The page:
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Does scientific collaboration increase the impact of ecological articles?

Ecology is no longer the preserve of the lone naturalist. The majority of research in ecology today is carried out in teams and nearly half of published papers are written by groups representing collaborating institutions. That is one of the conclusions to emerge from a paper in the May 2005 issue of the journal Bioscience.

Researchers assessed ecology papers published in the journal Oecologia between 1998 and 2000. Oecologia is one of the world’s leading research journals in ecology with a rigorous peer review policy — it rejects four out of every five papers that are submitted for publication.

The researchers, from the University of Turka, Finland, and Royal Holloway, University of London, found that 80 per cent of papers published in Oecologia involved more than one author and 40 per cent were written by authors from more than one institution.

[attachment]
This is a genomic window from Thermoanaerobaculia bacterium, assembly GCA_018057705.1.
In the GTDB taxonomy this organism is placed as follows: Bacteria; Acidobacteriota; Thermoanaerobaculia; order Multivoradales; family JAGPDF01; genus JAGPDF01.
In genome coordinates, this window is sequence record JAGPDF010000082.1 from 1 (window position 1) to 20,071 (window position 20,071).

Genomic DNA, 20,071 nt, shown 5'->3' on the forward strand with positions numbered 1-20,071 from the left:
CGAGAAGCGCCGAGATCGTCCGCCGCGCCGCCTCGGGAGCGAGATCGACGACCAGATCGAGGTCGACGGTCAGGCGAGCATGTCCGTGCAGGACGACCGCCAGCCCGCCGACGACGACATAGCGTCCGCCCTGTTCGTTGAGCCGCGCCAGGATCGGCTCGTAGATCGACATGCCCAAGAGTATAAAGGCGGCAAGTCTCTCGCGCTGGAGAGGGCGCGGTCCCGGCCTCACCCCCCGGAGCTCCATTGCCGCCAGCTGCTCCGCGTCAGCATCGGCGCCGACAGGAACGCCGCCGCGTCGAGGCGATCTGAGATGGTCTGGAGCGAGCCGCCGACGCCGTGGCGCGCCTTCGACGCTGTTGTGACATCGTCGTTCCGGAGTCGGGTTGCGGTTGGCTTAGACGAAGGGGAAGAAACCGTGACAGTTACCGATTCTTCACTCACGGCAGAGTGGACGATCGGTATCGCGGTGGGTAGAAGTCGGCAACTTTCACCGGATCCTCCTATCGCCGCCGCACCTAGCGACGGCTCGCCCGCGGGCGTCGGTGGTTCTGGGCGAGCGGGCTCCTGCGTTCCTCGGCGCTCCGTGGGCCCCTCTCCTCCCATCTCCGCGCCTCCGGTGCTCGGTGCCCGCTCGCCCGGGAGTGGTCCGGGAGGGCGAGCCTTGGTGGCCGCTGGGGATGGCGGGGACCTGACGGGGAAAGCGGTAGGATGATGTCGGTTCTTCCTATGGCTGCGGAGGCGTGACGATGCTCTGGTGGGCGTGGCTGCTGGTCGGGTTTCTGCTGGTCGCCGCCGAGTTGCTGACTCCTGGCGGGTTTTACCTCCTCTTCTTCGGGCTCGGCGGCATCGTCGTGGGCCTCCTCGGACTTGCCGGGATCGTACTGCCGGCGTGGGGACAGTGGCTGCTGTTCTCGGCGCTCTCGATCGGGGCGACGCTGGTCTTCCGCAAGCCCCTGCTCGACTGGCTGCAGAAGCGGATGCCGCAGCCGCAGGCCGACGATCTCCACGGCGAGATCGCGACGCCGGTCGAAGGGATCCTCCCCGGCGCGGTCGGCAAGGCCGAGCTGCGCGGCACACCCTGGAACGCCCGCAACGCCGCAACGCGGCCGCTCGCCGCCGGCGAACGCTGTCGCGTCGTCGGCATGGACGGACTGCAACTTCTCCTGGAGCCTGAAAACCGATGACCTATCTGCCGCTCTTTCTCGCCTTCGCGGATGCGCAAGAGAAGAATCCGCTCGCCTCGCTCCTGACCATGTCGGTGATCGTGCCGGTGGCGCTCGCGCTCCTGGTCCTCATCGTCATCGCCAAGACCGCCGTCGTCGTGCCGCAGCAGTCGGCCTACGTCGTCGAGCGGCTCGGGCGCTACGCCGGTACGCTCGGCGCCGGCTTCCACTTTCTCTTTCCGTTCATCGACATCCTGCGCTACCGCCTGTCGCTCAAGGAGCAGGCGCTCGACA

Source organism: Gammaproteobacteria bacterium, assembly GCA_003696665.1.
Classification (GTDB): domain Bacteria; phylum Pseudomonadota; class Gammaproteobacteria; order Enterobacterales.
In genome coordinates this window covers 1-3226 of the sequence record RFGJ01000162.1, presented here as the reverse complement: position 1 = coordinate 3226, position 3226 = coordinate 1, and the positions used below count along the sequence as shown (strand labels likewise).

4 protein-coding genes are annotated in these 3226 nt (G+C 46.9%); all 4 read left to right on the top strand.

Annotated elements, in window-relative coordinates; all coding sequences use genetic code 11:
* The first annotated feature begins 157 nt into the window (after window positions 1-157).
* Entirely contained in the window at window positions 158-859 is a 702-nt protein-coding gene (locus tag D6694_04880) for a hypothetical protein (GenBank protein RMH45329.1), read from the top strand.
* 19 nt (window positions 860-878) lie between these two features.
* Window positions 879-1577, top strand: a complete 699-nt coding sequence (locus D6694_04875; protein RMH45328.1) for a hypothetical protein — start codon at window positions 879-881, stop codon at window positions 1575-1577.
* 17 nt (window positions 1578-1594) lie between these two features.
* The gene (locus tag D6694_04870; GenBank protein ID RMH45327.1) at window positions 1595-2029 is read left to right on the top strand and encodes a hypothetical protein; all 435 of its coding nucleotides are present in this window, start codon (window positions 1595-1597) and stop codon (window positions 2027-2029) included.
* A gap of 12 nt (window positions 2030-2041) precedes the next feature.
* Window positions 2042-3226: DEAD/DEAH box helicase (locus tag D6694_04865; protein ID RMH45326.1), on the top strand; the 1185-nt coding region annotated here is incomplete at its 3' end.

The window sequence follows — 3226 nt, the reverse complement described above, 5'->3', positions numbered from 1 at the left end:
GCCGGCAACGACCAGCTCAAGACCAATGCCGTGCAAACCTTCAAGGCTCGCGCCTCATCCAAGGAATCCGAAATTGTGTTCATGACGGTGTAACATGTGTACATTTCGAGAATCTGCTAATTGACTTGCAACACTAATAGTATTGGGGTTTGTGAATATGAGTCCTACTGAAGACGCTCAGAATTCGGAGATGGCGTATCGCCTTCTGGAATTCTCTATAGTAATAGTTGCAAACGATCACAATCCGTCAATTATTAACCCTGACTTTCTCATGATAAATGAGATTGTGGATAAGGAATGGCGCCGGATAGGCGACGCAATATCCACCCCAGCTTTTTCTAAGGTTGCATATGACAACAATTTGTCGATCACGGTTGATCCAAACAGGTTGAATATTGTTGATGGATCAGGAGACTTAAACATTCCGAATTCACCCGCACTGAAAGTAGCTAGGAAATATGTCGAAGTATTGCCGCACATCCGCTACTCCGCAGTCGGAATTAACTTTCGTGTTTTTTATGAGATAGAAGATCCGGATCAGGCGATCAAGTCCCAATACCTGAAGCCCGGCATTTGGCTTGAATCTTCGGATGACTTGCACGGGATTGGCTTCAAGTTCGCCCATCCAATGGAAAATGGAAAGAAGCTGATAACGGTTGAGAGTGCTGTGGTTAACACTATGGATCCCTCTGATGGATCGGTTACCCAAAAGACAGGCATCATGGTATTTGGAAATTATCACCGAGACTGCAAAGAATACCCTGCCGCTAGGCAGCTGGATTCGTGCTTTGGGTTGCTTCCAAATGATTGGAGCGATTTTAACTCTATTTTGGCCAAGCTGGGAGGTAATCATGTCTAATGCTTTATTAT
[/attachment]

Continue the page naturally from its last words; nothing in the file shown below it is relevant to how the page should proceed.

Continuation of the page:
European ecologists were more collaborative than those from the US, the researchers found. They also found that US-based ecologists were prone to citing authors from the US more frequently than authors from Europe. However, ecologists from the US were less likely to cite their own work compared with ecologists from Europe.

The researchers also found that papers resulting from international collaborations were no more likely to be cited, compared with research papers from local collaborative efforts. This is a change from 20 years ago, when international collaborations were far more likely to be cited compared with domestic research collaborations.